Tuesday, December 9, 2014

Little Joes

Two species of tall, pink-flowered Eupatorum, Joe pye weed, grow in my area maculatum and purpurea. Spotted Joe pye weed, maculatum has flat topped flower clusters at five feet tall. Sweet Joe pye weed, purpurea has dome shaped clusters at seven feet tall. Commonly called Eupatorum in the nursery trade they are now classified as Eutrochium. 

Joe pye weed is an integral component of the modern perennial garden. I have grown this autumn flowering perennial in many gardens where it adds height and attracts many insects, especially butterflies. These upright growers provide strong structure, emerge late, they quickly grow in a continental climate.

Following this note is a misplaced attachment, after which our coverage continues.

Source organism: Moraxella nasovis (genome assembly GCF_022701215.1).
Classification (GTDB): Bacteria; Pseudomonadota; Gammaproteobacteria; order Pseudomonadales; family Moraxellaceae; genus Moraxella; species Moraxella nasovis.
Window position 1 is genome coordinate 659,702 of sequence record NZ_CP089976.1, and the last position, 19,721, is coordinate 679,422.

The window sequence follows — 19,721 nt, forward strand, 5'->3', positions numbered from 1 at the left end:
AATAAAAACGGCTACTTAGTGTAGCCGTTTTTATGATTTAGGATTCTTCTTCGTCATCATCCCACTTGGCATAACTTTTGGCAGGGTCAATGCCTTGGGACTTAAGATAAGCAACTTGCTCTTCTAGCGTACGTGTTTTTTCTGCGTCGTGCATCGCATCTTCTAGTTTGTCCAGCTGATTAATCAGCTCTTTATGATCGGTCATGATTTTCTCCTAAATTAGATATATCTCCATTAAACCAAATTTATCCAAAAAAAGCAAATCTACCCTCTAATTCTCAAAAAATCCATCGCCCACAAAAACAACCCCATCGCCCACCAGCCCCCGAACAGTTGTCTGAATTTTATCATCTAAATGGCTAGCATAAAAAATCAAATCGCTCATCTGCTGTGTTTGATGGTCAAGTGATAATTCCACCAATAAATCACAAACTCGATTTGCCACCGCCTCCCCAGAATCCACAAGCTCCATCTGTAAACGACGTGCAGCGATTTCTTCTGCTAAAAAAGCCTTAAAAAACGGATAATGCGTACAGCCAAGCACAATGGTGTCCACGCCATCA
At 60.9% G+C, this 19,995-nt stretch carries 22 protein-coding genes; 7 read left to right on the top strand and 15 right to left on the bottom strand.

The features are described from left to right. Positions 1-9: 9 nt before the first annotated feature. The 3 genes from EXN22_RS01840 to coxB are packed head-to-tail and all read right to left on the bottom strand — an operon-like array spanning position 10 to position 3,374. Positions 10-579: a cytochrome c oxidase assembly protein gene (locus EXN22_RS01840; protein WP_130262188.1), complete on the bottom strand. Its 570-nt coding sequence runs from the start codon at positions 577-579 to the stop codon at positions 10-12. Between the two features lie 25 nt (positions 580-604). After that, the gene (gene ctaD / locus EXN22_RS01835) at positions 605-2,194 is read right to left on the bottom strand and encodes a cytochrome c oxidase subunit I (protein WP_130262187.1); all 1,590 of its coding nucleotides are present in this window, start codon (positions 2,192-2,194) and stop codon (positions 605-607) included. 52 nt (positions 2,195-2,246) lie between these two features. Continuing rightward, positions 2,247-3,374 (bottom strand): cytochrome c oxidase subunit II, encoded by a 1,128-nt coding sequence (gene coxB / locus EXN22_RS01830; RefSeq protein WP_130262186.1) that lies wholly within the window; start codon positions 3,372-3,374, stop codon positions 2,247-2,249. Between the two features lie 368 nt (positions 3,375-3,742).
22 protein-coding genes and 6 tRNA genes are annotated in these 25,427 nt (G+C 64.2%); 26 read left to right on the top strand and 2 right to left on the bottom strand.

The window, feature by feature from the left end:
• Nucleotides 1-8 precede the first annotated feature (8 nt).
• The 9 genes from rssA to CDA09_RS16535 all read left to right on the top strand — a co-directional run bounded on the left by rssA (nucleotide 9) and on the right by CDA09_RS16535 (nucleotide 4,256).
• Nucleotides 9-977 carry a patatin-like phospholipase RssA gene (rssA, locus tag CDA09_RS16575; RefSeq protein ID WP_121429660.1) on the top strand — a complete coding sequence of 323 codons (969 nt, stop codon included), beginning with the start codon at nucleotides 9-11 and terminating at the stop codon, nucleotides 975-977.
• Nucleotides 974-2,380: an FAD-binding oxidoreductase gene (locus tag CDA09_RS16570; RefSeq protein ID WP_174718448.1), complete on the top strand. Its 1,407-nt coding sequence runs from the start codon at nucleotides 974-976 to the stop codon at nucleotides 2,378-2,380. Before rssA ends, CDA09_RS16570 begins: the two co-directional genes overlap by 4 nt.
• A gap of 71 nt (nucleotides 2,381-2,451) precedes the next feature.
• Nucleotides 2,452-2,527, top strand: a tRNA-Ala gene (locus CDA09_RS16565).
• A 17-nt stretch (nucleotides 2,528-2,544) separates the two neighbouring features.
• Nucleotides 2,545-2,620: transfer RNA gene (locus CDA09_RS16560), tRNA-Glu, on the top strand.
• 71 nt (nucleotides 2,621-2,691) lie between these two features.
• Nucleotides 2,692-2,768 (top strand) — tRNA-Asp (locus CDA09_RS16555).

A mass of Little Joe
I have also added two little Joe pye weeds, Little Joe and Baby Joe.  Little Joe, Eutrochium dubium grows in similar conditions to the large species, moist fertile soils, it reaches a mature height of four feet.  E. dubium is commonly called Coastal Plain or Eastern Eutrochium, Baby Joe is another selection of dubium growing to 2-3 feet.

Best in a consistently moist site, the leaves will curl and scorch if too dry. The plants are deer and rabbit resistant. Eutrochiums tolerate alkaline to acidic soils in full sun to partial shade. Do not cut back plants in the fall, they provide excellent winter interest and forage for many birds.
Both little "Joes" are licensed, propagation is prohibited without permission.

A mass in fall color

A young Joe among Siberian Iris
Baby Joe

White flowered species now make up the genus Eupatorium. This spring I plan to purchase a couple selections of Eupatorium fortunei, they also have deep pink flower clusters. "Pink Frost' has variegated foliage. 'Pink Elegance' and 'Fine Line' are all bushy and roughly three feet tall.

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